Ignoring the political aspect of the siege not only prolongs it but also hinders the capacity through which humanitarian aid organizations can operate. With the oppressive political structures placed by Israel, such as checkpoints, which obstruct the passage of goods or people in and out of Gaza, the very essence of only targeting the crisis through material aid becomes undermined in itself. For example, the restrictions placed on NGOs stagnate their plans and the limitations on construction materials permitted slow down UN programs, making humanitarian operations greatly ineffective. So, how will the massive amount of work done to help Gaza be successful if it solely revolves around donations that create a diversion away from a political settlement? The reason that humanitarian assistance is gravely needed in the first place stems from the blockade. The closure of Gaza’s sea, air, and land passageways stops Gaza from being able to sustain itself independently through fishing or trade and forces its population to depend on food stamps.

 This is the case because Israel’s oppressive structures of governing the Palestinian territories impede the ability of this “soothing” foreign aid mechanism from fulfilling even its very own, optimal goals. As a result of the aid culture, Gaza’s society is experiencing two critical tendencies that have been rising with the protraction of the blockade. The first tendency involves people feeling less inclined to find jobs, and the second is their increasing interest in joining extremist groups.

Since 80 percent of Gaza’s almost two million residents rely on foreign aid in the form of food stamps and money, the majority of aid recipients have become less inclined to find employment because the food stamps provide a secure source of income that enables them to survive. It is true that Gaza does not have many opportunities for employment, but the notion of demanding this right to work is starting to diminish, for food stamps are viewed as an acceptable replacement for a viable job. Hence, the aid culture tends to normalize the already substandard living conditions of Gaza’s residents and forces them to become numb to what their most basic living standards should be.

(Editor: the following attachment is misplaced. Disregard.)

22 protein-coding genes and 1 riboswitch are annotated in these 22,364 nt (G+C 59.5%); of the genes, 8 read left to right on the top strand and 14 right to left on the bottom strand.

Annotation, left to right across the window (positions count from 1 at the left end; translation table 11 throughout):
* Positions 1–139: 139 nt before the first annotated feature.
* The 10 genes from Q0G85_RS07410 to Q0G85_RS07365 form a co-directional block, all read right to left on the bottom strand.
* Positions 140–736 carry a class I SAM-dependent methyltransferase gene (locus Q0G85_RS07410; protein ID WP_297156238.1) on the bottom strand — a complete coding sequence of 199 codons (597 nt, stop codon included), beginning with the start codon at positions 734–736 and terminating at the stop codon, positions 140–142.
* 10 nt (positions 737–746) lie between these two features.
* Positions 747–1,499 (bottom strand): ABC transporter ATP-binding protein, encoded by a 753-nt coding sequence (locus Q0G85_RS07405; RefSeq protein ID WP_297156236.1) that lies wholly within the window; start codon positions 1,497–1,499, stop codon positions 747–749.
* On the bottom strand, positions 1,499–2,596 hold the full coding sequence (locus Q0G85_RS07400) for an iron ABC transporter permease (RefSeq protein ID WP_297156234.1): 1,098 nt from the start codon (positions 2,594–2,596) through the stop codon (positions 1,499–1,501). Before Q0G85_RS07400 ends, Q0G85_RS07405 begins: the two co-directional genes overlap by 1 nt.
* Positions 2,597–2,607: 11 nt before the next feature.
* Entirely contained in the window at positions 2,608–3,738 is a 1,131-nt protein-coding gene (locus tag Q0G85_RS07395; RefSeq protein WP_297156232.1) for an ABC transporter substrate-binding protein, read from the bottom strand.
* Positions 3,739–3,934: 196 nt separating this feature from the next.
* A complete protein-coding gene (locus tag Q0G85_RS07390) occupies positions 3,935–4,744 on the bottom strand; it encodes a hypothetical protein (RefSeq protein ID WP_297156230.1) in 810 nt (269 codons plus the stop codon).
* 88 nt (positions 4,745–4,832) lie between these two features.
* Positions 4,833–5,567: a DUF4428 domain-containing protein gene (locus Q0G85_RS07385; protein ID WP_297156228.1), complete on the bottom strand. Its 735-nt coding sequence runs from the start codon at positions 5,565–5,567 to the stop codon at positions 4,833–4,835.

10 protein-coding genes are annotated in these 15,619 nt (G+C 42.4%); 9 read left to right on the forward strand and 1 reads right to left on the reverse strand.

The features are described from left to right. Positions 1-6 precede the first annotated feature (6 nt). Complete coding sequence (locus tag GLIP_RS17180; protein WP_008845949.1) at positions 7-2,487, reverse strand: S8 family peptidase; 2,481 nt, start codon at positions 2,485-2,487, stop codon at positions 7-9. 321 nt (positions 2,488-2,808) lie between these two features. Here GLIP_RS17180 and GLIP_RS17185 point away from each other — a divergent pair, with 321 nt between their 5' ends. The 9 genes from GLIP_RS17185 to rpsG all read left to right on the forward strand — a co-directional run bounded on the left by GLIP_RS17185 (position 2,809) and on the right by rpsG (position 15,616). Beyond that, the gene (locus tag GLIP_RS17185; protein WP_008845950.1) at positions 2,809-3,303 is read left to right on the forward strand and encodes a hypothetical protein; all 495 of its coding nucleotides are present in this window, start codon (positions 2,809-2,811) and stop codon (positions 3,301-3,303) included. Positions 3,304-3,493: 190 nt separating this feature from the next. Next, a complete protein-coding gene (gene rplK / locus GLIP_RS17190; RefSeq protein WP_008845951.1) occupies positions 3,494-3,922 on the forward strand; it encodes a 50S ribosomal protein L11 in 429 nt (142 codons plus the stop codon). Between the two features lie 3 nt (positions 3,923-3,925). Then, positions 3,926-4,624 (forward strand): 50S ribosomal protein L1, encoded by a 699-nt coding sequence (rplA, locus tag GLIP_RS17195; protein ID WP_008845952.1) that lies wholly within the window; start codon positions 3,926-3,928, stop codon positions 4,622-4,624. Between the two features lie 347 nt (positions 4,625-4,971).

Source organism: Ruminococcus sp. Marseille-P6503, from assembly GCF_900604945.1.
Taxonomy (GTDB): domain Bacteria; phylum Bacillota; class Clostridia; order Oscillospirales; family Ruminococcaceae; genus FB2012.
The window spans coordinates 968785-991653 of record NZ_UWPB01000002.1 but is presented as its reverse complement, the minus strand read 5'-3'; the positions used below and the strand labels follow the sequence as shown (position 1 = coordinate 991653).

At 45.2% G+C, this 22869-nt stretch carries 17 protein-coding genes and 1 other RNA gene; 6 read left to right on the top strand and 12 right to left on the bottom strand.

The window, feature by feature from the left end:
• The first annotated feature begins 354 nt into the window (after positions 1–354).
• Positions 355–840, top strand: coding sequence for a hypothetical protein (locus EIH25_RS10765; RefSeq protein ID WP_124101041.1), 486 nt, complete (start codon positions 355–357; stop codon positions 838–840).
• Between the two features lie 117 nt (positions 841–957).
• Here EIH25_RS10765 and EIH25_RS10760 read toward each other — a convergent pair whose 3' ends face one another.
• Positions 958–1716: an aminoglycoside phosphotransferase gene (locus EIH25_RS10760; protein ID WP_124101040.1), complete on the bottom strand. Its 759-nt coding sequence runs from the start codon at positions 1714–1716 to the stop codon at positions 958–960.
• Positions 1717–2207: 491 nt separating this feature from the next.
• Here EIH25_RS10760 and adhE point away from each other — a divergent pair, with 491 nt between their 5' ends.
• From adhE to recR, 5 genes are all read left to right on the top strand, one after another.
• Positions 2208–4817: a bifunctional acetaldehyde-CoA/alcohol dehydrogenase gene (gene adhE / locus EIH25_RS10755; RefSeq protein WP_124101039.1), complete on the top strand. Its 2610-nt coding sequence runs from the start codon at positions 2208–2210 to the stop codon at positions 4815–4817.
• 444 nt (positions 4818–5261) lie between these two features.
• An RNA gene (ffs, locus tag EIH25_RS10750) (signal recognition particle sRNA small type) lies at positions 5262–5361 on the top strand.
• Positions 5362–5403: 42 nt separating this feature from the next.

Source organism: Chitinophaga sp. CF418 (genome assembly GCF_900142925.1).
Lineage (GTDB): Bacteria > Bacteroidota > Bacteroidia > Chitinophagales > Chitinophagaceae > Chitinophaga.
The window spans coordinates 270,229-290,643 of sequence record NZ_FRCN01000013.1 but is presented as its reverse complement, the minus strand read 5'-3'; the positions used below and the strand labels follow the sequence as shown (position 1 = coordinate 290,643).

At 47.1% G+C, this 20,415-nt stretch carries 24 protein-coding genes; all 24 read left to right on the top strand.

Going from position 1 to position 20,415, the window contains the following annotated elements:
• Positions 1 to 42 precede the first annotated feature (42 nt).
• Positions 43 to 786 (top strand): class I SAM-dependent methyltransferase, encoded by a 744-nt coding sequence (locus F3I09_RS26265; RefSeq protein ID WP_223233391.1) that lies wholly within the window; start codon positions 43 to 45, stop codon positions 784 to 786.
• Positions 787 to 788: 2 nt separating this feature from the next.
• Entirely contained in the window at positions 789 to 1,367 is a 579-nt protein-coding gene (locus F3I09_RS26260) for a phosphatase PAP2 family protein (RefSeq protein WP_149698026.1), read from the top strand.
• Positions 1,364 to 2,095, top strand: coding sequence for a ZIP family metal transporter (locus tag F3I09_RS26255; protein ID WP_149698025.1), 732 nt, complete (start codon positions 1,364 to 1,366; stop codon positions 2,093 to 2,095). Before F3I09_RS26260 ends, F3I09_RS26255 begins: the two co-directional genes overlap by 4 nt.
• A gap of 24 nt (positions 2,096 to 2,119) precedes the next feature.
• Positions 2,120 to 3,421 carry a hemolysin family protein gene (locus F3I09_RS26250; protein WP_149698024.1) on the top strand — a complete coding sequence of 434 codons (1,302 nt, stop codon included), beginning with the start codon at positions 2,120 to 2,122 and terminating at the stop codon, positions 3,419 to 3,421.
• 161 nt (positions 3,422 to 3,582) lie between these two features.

The international community’s focus on helping Gaza through donations has harmed the youth more than anyone. Increasingly, the best candidates for extremist organizations and ideologies are the youth of Gaza who cannot escape their small, prison-like surroundings. Joining extremist groups becomes more appealing when there is no employment or activities that the youth can immerse themselves in at this critical age. Those who have witnessed the annihilation of their entire families certainly become more apt to turn to violence as a way of taking revenge for their loved ones. When young adults in Gaza compare their lives to others living abroad, they realize the difference between being treated as a creature who should do its best to survive the next day in relation to a human, who lives every day to the fullest without stopping to think twice about surviving one more day. Both aforementioned tendencies add to the severity of the blockade and are a result of the weakness of the UN in taking appropriate measures against Israel’s actions.

Starting in 2009, UN Resolution 1860  was supposed to guarantee the flow of goods and people to and from Gaza as a way of soothing the economic and humanitarian crisis. The Oslo Accords promised a “safe passage” between Gaza and the West Bank that connects both areas as one, enabling free trade and the freedom of movement among Palestinians. Despite these diplomatic efforts, the blockade has not been lifted.  In addition to the 80 percent of the population who rely on foreign humanitarian aid, unemployment rates have reached 42 percent.  It has been eleven years since the blockade began, and the situation has not changed one bit for Gaza’s residents. In fact, it has only worsened and will continue to worsen so long as the UN turns a blind eye against the inhumane siege that is slowly depleting life in Gaza.

Unfortunately, the UN has not succeeded in upholding the laws that Israel is supposed to abide by. Rather, it is merely providing temporary material relief that only furthers the siege. While it has an obligation to ensure that international treaties and laws are followed by member states, it has consistently failed to protect the basic rights of Palestinians. Sending aid into Gaza and campaigning to gather donations from the international community is not a viable solution. The problem needs to be solved from its roots. The way to do that is through political arbitration from the UN and its counterparts to end the brutal blockade on Gaza.